Objective To evaluate the risk of neonatal morbidity associated with continuing pregnancy past 40 weeks of gestation, while separating deliveries with spontaneous onset, deliveries induced for fetal and non-fetal reasons, and ongoing pregnancies within each week of gestation.
Methods Cohort study of 21 063 women delivering between 40 and 42 weeks of gestation, Aarhus University Hospital, Denmark.
Results We found the risk of neonatal admission to increase with increasing gestational age not only after spontaneous onset of labour but also after induction of labour. The highest risk of neonatal admission was found in newborns delivered after induction of labour for fetal reasons (12%, 14% and 18 % respectively at 40, 41 and 42 weeks of gestation) and the lowest risk was found in newborns delivered after spontaneous onset (7%, 8% and 10% respectively at 40, 41 and 42 weeks of gestation). Ongoing pregnancies were associated with a statistically insignificant increased risk of neonatal admission compared with delivery after induction of labour for non-fetal reasons at 41 weeks (OR = 1.1 CI;(0.8 to 1.5)) and 42 weeks of gestation (OR = 1.5 CI;(0.7 to 3.2)). Similar patterns were found for neonatal respiratory morbidity, sepsis, hypoglycaemia and meconium aspiration syndrome.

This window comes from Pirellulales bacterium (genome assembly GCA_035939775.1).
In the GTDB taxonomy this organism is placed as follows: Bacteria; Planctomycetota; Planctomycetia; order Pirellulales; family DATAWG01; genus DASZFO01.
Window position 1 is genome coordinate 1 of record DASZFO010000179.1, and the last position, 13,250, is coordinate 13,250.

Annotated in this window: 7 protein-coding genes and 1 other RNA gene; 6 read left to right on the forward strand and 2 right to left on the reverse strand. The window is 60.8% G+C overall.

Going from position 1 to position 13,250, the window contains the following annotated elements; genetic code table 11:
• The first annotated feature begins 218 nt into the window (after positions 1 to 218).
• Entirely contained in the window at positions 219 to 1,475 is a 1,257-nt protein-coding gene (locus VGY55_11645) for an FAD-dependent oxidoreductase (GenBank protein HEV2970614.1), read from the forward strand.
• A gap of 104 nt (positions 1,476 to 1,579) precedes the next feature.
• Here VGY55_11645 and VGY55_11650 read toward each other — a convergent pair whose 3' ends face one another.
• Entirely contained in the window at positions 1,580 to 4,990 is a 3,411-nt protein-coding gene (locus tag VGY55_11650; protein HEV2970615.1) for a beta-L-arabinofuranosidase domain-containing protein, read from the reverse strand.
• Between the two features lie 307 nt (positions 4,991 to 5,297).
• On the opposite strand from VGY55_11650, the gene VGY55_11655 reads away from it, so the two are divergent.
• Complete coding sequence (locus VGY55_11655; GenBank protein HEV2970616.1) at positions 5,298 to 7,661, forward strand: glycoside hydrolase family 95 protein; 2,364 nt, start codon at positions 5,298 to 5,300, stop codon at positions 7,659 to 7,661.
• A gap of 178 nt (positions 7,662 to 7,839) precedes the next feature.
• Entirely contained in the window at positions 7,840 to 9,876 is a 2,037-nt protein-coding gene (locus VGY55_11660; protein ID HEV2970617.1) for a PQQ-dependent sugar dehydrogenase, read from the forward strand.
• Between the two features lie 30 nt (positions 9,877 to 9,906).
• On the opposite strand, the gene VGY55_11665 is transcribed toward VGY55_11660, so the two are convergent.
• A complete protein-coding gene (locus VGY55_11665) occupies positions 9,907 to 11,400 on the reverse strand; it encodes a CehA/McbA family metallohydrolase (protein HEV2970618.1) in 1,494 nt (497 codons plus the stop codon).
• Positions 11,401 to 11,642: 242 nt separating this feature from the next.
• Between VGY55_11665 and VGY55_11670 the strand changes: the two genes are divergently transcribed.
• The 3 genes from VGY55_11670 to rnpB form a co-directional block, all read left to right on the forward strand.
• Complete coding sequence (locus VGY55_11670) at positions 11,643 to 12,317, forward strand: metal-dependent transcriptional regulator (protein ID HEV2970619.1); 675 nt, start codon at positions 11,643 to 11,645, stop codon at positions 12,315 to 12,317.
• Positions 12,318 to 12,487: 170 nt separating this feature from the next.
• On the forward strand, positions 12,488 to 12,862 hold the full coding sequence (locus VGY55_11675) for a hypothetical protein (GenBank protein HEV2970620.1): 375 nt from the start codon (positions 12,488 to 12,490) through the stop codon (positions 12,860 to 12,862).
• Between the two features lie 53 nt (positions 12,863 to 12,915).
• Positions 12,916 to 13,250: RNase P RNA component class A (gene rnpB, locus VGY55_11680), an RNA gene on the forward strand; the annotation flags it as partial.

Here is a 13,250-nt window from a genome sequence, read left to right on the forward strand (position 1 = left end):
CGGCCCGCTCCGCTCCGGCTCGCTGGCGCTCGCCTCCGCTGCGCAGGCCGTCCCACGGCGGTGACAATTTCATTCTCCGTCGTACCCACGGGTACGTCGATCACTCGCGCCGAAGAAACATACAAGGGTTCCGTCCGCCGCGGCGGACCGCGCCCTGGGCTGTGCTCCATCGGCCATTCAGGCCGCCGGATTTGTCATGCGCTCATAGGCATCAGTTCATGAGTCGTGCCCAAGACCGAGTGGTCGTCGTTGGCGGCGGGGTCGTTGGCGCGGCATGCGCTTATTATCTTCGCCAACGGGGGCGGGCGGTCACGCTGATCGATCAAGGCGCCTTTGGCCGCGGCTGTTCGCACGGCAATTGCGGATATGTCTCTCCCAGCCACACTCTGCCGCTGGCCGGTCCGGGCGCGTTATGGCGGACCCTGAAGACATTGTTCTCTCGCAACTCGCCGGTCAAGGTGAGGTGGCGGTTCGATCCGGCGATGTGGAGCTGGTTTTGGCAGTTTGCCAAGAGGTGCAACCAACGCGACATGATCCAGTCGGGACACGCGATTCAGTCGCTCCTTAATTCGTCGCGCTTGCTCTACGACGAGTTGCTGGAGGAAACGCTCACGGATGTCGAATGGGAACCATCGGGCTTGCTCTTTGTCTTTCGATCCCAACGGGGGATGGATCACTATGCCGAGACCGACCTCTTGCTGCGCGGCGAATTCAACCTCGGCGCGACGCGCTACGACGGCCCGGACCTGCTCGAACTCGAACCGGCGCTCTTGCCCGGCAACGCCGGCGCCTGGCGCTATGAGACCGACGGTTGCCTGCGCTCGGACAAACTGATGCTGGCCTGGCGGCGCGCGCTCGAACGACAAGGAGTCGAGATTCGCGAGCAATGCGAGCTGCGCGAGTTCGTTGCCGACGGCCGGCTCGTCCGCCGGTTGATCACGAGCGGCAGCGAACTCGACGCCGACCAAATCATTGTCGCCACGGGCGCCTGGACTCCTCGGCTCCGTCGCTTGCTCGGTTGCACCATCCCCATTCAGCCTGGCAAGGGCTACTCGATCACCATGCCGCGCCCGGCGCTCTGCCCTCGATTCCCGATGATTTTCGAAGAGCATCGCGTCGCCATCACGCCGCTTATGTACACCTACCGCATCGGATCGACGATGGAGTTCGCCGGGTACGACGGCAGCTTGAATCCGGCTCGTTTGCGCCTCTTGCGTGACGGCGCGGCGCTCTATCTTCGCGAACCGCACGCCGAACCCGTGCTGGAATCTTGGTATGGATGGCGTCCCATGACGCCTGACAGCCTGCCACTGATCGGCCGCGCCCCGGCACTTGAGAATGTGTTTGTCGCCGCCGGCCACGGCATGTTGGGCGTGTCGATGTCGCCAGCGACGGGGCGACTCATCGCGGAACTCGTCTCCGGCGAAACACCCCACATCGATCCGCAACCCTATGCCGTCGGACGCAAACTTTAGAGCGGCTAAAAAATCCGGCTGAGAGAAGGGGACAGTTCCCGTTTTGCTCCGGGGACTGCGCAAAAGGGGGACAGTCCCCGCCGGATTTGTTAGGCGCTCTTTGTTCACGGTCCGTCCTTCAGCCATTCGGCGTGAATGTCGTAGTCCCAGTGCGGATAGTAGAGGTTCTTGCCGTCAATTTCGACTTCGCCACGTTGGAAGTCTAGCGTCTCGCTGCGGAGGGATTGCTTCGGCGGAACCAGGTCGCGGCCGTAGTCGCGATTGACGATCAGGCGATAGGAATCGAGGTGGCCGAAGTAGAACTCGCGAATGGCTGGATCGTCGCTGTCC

Conclusion The risk of neonatal admission increased with increasing gestational age from 40 weeks and beyond for both deliveries with spontaneous onset, induced deliveries and on-going pregnancies. Continuation of pregnancy at 41 and 42 weeks of gestation was associated with a small, insignificant increase in the risk of neonatal admission when compared with inducing deliveries for non-fetal reasons.
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